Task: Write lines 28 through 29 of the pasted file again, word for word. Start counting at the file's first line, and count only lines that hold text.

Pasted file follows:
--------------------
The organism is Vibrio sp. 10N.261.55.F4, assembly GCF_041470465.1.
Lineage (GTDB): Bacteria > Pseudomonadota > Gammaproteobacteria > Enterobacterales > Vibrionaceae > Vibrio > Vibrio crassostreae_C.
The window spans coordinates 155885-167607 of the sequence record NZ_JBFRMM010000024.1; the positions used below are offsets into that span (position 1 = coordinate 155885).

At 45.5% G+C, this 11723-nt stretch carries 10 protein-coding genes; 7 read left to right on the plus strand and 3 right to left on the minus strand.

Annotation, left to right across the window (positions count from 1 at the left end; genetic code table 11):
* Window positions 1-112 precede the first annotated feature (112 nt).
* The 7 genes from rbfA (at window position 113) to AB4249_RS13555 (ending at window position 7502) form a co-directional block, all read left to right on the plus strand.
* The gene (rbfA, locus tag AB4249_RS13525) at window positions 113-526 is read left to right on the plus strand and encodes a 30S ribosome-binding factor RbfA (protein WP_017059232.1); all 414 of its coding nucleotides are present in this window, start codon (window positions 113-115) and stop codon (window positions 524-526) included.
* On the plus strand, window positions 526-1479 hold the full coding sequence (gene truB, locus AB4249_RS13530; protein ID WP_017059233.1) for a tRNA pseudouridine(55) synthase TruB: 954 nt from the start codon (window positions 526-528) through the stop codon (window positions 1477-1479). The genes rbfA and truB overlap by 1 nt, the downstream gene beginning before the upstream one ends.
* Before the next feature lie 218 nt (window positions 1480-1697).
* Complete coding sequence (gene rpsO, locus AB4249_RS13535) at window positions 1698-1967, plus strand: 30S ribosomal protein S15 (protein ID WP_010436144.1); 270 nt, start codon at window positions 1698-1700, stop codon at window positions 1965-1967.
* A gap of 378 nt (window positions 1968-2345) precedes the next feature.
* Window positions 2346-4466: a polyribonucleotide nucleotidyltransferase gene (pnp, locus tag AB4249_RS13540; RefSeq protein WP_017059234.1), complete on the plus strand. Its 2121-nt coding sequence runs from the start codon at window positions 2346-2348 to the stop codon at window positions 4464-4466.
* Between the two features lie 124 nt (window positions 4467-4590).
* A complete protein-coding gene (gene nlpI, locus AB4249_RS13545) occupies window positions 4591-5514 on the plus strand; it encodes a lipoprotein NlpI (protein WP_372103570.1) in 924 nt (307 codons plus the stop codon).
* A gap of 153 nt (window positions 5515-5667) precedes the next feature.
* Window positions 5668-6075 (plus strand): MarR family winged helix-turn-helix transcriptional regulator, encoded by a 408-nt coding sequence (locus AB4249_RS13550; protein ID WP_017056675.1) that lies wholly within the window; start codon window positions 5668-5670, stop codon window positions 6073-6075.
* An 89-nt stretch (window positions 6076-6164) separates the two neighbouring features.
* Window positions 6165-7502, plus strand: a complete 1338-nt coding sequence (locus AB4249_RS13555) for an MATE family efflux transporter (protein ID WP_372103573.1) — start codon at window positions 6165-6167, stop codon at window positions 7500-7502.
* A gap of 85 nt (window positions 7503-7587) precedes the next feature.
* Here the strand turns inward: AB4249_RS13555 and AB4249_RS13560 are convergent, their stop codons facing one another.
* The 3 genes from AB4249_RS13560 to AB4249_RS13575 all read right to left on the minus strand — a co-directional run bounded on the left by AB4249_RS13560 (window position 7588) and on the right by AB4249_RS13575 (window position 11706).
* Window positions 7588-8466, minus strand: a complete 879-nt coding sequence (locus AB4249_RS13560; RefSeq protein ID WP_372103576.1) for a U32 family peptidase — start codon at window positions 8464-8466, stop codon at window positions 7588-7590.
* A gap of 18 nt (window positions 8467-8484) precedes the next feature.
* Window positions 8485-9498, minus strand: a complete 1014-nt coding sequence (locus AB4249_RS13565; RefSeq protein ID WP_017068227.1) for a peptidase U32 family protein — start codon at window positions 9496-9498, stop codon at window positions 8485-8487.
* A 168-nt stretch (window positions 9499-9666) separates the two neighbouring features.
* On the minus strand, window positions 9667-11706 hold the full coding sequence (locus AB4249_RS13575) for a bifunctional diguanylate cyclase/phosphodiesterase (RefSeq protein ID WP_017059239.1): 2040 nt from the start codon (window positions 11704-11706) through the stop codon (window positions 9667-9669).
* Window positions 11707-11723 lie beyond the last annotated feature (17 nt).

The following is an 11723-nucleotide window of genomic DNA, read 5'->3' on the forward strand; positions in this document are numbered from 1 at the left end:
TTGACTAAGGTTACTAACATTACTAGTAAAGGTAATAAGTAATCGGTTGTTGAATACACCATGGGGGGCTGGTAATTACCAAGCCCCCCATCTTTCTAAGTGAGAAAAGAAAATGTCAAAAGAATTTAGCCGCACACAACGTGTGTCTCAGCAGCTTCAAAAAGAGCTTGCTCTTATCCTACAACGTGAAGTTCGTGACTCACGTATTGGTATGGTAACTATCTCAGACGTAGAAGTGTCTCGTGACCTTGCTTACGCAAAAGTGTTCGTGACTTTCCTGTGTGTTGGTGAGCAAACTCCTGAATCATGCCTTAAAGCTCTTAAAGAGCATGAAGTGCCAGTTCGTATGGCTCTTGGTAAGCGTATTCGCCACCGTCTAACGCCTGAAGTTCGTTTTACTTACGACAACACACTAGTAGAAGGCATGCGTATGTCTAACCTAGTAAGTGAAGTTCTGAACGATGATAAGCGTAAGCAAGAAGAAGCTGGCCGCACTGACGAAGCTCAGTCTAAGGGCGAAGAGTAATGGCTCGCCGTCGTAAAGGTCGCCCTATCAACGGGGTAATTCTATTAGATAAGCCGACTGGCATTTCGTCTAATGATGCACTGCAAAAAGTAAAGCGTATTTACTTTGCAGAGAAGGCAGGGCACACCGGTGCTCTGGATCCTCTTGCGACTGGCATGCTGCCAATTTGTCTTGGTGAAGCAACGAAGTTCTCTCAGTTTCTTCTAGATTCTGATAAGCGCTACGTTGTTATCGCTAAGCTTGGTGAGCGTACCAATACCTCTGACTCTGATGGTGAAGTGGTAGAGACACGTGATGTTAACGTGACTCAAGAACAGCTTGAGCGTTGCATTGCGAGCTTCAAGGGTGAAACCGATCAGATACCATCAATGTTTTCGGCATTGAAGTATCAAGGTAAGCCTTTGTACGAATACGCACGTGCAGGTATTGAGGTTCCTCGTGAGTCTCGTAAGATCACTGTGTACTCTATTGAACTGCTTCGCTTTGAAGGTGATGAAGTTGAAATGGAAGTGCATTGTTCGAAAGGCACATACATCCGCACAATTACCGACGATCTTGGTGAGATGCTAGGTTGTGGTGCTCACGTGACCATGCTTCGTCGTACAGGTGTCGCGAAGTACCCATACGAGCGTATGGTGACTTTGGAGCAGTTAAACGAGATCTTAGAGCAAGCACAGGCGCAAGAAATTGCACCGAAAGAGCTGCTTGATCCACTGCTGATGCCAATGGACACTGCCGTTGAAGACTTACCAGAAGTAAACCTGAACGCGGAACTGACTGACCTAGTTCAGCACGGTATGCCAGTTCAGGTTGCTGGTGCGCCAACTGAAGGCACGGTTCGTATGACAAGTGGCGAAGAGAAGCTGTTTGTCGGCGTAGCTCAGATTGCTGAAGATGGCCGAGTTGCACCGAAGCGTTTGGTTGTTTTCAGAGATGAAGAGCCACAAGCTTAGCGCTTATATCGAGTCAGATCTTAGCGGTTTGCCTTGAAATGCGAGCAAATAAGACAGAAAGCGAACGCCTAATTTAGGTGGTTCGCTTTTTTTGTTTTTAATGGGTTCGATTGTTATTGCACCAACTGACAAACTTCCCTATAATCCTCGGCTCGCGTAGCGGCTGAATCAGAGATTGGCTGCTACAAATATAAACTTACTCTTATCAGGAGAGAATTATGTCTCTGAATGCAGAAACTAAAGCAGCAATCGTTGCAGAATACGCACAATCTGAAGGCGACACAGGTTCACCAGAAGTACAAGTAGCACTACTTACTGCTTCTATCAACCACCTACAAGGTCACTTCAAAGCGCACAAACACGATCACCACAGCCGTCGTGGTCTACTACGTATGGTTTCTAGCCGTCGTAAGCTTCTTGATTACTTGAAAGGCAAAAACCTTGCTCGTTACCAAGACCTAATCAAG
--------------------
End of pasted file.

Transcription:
* Window positions 11707-11723 lie beyond the last annotated feature (17 nt).

The following is an 11723-nucleotide window of genomic DNA, read 5'->3' on the forward strand; positions in this document are numbered from 1 at the left end: